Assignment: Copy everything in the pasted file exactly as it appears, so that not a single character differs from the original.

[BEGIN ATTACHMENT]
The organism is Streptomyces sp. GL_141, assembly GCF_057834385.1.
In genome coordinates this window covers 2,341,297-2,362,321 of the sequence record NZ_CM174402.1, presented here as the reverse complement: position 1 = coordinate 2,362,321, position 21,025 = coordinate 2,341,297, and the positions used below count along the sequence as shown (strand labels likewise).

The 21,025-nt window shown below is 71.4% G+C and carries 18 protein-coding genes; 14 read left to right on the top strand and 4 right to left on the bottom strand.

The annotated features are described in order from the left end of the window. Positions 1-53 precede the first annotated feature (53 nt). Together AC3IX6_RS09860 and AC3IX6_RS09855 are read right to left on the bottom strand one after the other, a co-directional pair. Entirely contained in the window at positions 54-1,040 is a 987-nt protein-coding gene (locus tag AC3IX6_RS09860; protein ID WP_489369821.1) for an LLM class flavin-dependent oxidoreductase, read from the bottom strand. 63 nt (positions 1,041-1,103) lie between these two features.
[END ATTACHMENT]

The organism is Streptomyces sp. GL_141, assembly GCF_057834385.1.
In genome coordinates this window covers 2,341,297-2,362,321 of the sequence record NZ_CM174402.1, presented here as the reverse complement: position 1 = coordinate 2,362,321, position 21,025 = coordinate 2,341,297, and the positions used below count along the sequence as shown (strand labels likewise).

The 21,025-nt window shown below is 71.4% G+C and carries 18 protein-coding genes; 14 read left to right on the top strand and 4 right to left on the bottom strand.

The annotated features are described in order from the left end of the window. Positions 1-53 precede the first annotated feature (53 nt). Together AC3IX6_RS09860 and AC3IX6_RS09855 are read right to left on the bottom strand one after the other, a co-directional pair. Entirely contained in the window at positions 54-1,040 is a 987-nt protein-coding gene (locus tag AC3IX6_RS09860; protein ID WP_489369821.1) for an LLM class flavin-dependent oxidoreductase, read from the bottom strand. 63 nt (positions 1,041-1,103) lie between these two features.